Haberle specialized in trompe l'oeil paintings of currency. “Small Change” was reported to be on the market in 2007; perhaps Walton bought this small piece from Manoogian, owner of another Haberle painting, as well.

***

Artists around Mena will welcome visitors for OAT, the Ouachita Art Trails studio tour Oct. 9-11. Get a map for the self-guided tour at the Mena Art Gallery, 607 Mena St.; the artists would like visitors to pre-register at www.ouachitatrailscom. Twenty-eight artists are participating.

Favorite

Tags:

Comments

Subscribe to this thread:

Add a comment

More by Leslie Newell Peacock

  • Sewer plant request off City Board agenda

    The City Board of Directors will not take up at tomorrow's board meeting developer Rick Ferguson's request that the city overrule the Planning Commission's decision denying him a Conditional Use Permit to build a wastewater treatment plant on his property at 25616 Hwy. 10, opponents of Ferguson's plan tell the Times.
    • Dec 5, 2016
  • Arkansas Times Recommends: A Gift Guide

    Arkansas Times Recommends is a series in which Times staff members (or whoever happens to be around at the time) highlight things we've been enjoying this week. This week, a gift guide.
    • Dec 2, 2016
  • Advocates for the disabled object to Capitol gates

    Disability Rights Arkansas Inc. (DRA) and Arkansas State Independent Living Council (ARSILC) have issued a statement objecting to the new gates that will block entrance to the state Capitol grounds on the weekends.
    • Dec 2, 2016
  • More »

Most Shared

  • Department of Arkansas Heritage archeologist resigns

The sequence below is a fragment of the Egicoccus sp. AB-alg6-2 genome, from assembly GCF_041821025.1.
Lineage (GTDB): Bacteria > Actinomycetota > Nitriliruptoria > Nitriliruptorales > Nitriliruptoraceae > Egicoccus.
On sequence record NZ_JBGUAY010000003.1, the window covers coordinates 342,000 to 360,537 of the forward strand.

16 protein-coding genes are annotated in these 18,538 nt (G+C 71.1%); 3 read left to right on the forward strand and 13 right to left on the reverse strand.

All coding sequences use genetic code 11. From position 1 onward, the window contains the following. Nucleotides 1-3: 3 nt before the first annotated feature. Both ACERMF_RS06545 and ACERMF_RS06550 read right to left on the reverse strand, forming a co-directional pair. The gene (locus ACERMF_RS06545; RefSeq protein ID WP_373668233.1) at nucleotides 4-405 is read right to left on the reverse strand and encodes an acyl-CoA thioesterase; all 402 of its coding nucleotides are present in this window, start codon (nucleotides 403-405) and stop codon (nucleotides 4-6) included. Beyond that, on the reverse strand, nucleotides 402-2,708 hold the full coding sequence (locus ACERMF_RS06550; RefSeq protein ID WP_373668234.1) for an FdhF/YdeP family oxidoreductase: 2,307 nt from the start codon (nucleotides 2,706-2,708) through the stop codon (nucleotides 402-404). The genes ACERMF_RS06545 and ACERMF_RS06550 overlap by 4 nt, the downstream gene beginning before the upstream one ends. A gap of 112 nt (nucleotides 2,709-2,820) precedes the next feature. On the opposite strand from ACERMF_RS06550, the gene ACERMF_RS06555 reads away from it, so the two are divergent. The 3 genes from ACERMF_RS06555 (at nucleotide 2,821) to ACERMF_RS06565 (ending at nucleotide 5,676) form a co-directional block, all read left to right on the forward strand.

Bob Scoggin, 50, the Department of Arkansas Heritage archeologist whose job it was to review the work of agencies, including DAH and the Arkansas Highway and Transportation Department, for possible impacts on historic properties, resigned from the agency on Monday. Multiple sources say Scoggin, whom they describe as an "exemplary" employee who the week before had completed an archeological project on DAH property, was told he would be fired if he did not resign.
  • Labor department director inappropriately expensed out-of-state trips, audit finds

    Jones was "Minority Outreach Coordinator" for Hutchinson's 2014 gubernatorial campaign. The governor first named him as policy director before placing him over the labor department instead in Jan. 2015, soon after taking office.
  • Lawsuit filed against ADC officials, prison chaplain convicted of sexual assault at McPherson

    A former inmate who claims she was sexually assaulted over 70 times by former McPherson Womens' Unit chaplain Kenneth Dewitt has filed a federal lawsuit against Dewitt, several staff members at the prison, and officials with the Arkansas Department of Corrections, including former director Ray Hobbs.
  • Rapert compares Bill Clinton to Orval Faubus

    Sen. Jason Rapert (R-Conway)  was on "Capitol View" on KARK, Channel 4, this morning, and among other things that will likely inspire you to yell at your computer screen, he said he expects someone in the legislature to file a bill to do ... something about changing the name of the Bill and Hillary Clinton National Airport.

Latest in Art Notes

Visit Arkansas

Arkansas remembers Pearl Harbor

Arkansas remembers Pearl Harbor

Central Arkansas venues have a full week of commemorative events planned

Event Calendar

« »

December

S M T W T F S
  1 2 3
4 5 6 7 8 9 10
11 12 13 14 15 16 17
18 19 20 21 22 23 24
25 26 27 28 29 30 31
 

© 2016 Arkansas Times | 201 East Markham, Suite 200, Little Rock, AR 72201
Powered by Foundation